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Satnews Daily
July 25th, 2016

I Want My Iranian TV... 100,000 'Illegal' Satellite Dishes Are Destroyed

Satellite dishes and receivers being piled up before being destroyed during a ceremony in the Iranian capital Tehran on July 24, 2016 (AFP Photo/Hoseein Zohrevand)

According to the Iranian government in Tehran the military has destroyed 100,000 illegal satellite dishes and receivers because most satellite channels "...deviate the society's morality and culture," according to General Mohammad Reza Naghdi, head of Iran's Basij militia who was interviewed by Basij News. Under Iranian law, satellite equipment is banned and those who distribute, use, or repair them can be fined up to $2,800 (2,500 euros).

Iranian police regularly raid neighborhoods confiscating dishes from the rooftops. The destruction was conducted in the form of a ceremony as General Naghdi warned of the impact that satellite television was having in their conservative country. He mentioned that TVs' satellite channels cause an increase in divorce, addiction and an insecure society. This nationwide showdown is a crackdown on illegal devices that authorities say are morally damaging.

It is reported that a total of one million Iranians had voluntarily handed over their satellite equipment to the authorities.

There is a person that is questioning the law, Culture Minister Ali Jannati.  He pleaded on Friday for a revision of the law as he stated, "Reforming this law is very necessary as using satellite is strictly prohibited, but most people use it. This means that 70 percent of Iranians violate the law by owning satellite dishes."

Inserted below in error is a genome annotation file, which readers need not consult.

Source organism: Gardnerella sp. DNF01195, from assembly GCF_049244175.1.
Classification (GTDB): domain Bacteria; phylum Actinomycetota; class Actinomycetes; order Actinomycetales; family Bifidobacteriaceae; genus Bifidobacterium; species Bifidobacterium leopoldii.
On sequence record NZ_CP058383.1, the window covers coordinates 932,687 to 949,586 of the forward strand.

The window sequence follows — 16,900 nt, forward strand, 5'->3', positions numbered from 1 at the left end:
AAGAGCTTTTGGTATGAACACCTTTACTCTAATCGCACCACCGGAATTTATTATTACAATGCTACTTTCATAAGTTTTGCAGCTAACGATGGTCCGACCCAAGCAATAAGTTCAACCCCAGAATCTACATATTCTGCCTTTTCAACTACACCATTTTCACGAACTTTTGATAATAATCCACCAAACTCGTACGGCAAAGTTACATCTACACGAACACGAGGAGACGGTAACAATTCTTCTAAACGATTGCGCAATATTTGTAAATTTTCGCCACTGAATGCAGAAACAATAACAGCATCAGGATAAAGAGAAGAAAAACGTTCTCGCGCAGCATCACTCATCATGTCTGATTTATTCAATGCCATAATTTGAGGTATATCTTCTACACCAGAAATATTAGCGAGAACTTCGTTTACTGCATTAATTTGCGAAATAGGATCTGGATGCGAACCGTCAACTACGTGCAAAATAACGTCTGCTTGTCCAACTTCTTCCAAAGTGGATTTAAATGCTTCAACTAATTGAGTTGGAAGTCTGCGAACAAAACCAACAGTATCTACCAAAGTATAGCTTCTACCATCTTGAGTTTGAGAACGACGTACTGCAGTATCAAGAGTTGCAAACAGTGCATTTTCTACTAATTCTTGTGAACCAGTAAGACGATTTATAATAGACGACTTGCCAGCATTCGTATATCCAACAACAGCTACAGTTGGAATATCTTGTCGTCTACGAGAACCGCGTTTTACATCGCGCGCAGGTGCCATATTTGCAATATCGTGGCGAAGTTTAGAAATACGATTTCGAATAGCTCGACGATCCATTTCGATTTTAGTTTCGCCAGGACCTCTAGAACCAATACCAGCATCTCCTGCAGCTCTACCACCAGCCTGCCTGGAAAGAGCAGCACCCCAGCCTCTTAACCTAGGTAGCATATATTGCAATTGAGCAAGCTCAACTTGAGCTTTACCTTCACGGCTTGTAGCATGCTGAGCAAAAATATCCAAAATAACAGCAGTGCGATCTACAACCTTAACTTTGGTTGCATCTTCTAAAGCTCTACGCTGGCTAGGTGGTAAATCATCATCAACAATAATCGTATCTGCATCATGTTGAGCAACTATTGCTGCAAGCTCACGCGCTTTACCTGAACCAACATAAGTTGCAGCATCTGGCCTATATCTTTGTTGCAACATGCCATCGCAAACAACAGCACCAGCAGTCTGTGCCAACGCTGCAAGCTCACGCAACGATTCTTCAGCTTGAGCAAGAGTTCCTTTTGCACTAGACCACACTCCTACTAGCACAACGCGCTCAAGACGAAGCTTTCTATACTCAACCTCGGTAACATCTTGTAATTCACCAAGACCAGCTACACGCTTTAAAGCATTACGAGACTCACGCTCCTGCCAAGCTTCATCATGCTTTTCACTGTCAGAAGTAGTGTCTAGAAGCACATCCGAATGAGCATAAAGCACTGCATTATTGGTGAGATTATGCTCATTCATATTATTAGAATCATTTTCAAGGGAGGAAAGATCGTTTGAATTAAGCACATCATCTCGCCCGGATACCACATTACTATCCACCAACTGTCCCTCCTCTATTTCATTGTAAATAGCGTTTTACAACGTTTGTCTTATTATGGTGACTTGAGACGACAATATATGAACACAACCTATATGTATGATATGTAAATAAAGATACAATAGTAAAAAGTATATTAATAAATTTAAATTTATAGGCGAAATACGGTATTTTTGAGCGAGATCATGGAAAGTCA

President Hassan Rouhani, described as a moderate, and whose four-year mandate ends in June 2017, has repeatedly said that the ban on satellite dishes is unnecessary and counterproductive.

Naghdi countered Jannati's comments and remarked those in charge of cultural affairs, "Should be truthful with people rather than following what pleases them. Most of these satellite channels not only weaken the foundation of families but also cause disruptions in children's education and children who are under the influence of satellite have improper behavior." Conservatives regularly denounce the channels as an attempt to corrupt Iranian culture and Islamic values.

Dozens of foreign-based Farsi satellite channels broadcast mostly news, entertainment, films and series.